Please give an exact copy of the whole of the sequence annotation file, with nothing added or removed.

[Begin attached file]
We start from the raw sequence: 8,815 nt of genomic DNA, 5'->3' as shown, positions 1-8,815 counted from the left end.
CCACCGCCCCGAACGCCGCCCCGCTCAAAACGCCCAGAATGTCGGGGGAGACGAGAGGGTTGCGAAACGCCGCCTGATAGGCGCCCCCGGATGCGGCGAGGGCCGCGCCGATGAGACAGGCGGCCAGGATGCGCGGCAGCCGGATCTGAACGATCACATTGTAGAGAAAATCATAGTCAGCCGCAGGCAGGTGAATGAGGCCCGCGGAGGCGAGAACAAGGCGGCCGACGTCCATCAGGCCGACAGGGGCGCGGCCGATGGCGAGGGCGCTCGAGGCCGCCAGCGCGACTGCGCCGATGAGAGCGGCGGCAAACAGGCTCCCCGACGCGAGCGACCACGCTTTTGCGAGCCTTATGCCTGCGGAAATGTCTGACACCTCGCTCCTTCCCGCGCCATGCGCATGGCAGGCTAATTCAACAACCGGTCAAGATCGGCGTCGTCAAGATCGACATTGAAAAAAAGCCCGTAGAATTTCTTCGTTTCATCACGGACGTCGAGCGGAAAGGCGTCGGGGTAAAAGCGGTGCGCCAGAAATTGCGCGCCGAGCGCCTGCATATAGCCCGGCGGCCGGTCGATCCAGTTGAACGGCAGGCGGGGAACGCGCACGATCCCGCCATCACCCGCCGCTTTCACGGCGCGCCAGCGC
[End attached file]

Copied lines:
We start from the raw sequence: 8,815 nt of genomic DNA, 5'->3' as shown, positions 1-8,815 counted from the left end.
CCACCGCCCCGAACGCCGCCCCGCTCAAAACGCCCAGAATGTCGGGGGAGACGAGAGGGTTGCGAAACGCCGCCTGATAGGCGCCCCCGGATGCGGCGAGGGCCGCGCCGATGAGACAGGCGGCCAGGATGCGCGGCAGCCGGATCTGAACGATCACATTGTAGAGAAAATCATAGTCAGCCGCAGGCAGGTGAATGAGGCCCGCGGAGGCGAGAACAAGGCGGCCGACGTCCATCAGGCCGACAGGGGCGCGGCCGATGGCGAGGGCGCTCGAGGCCGCCAGCGCGACTGCGCCGATGAGAGCGGCGGCAAACAGGCTCCCCGACGCGAGCGACCACGCTTTTGCGAGCCTTATGCCTGCGGAAATGTCTGACACCTCGCTCCTTCCCGCGCCATGCGCATGGCAGGCTAATTCAACAACCGGTCAAGATCGGCGTCGTCAAGATCGACATTGAAAAAAAGCCCGTAGAATTTCTTCGTTTCATCACGGACGTCGAGCGGAAAGGCGTCGGGGTAAAAGCGGTGCGCCAGAAATTGCGCGCCGAGCGCCTGCATATAGCCCGGCGGCCGGTCGATCCAGTTGAACGGCAGGCGGGGAACGCGCACGATCCCGCCATCACCCGCCGCTTTCACGGCGCGCCAGCGC